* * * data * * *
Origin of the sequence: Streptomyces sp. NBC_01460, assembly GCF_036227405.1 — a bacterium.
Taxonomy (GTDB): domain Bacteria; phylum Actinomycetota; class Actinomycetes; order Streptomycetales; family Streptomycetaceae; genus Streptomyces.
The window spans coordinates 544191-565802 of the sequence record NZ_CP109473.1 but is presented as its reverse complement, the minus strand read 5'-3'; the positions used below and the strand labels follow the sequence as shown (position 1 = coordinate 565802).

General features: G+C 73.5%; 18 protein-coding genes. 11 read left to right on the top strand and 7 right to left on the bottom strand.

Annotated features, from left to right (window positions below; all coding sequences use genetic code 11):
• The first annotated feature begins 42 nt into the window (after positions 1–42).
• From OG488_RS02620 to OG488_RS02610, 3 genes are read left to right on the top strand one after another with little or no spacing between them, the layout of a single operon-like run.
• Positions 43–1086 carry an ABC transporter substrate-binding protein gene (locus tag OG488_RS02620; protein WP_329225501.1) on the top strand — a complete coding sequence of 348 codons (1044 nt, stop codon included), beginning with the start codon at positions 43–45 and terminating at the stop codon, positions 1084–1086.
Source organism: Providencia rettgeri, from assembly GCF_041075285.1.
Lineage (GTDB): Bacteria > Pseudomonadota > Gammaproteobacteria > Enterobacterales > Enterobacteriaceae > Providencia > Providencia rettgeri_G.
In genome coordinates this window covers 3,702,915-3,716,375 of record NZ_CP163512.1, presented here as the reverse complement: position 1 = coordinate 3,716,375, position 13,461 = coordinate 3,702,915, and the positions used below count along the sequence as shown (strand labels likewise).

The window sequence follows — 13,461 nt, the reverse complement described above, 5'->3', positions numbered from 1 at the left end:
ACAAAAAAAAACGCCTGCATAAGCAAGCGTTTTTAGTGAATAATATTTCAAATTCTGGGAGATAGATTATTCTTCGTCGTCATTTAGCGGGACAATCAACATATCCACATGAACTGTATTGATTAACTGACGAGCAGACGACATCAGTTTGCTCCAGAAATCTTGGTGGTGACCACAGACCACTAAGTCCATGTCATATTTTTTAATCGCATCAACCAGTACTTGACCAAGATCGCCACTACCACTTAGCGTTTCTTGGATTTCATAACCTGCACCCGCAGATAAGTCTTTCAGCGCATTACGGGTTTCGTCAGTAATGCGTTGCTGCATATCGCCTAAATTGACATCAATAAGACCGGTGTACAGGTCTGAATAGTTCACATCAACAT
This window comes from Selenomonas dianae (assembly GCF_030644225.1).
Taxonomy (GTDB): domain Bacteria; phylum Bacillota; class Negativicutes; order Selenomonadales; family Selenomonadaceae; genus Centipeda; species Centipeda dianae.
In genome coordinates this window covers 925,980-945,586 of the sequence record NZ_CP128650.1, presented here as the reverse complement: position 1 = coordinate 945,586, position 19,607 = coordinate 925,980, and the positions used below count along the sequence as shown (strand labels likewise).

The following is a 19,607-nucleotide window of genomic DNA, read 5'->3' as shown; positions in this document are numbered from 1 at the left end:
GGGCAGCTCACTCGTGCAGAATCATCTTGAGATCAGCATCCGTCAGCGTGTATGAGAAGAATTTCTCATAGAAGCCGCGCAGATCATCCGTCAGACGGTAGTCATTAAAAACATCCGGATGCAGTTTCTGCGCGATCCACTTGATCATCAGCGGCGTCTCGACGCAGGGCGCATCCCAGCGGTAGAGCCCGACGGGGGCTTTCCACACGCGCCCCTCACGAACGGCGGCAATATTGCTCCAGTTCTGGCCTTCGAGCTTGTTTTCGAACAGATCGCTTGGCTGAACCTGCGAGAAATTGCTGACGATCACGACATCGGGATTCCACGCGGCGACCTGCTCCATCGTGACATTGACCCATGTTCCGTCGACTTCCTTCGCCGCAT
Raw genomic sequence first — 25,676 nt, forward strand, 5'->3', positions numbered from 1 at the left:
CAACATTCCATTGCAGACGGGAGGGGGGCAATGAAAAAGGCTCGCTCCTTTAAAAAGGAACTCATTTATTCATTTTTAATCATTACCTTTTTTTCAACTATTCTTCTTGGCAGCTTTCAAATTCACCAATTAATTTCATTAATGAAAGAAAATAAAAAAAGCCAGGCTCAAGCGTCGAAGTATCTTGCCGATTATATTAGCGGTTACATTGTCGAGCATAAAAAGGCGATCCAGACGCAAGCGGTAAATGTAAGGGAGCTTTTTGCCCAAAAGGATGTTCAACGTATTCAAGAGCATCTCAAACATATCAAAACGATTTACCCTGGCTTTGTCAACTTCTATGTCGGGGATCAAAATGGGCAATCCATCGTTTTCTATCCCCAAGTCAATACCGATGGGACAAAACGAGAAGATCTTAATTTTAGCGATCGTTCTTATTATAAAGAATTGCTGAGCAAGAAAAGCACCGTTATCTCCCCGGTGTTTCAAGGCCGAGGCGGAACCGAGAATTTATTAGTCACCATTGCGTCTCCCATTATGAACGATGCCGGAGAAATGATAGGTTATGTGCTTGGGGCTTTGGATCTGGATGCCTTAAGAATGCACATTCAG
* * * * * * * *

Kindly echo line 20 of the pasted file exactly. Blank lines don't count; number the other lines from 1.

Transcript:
CAACATTCCATTGCAGACGGGAGGGGGGCAATGAAAAAGGCTCGCTCCTTTAAAAAGGAACTCATTTATTCATTTTTAATCATTACCTTTTTTTCAACTATTCTTCTTGGCAGCTTTCAAATTCACCAATTAATTTCATTAATGAAAGAAAATAAAAAAAGCCAGGCTCAAGCGTCGAAGTATCTTGCCGATTATATTAGCGGTTACATTGTCGAGCATAAAAAGGCGATCCAGACGCAAGCGGTAAATGTAAGGGAGCTTTTTGCCCAAAAGGATGTTCAACGTATTCAAGAGCATCTCAAACATATCAAAACGATTTACCCTGGCTTTGTCAACTTCTATGTCGGGGATCAAAATGGGCAATCCATCGTTTTCTATCCCCAAGTCAATACCGATGGGACAAAACGAGAAGATCTTAATTTTAGCGATCGTTCTTATTATAAAGAATTGCTGAGCAAGAAAAGCACCGTTATCTCCCCGGTGTTTCAAGGCCGAGGCGGAACCGAGAATTTATTAGTCACCATTGCGTCTCCCATTATGAACGATGCCGGAGAAATGATAGGTTATGTGCTTGGGGCTTTGGATCTGGATGCCTTAAGAATGCACATTCAG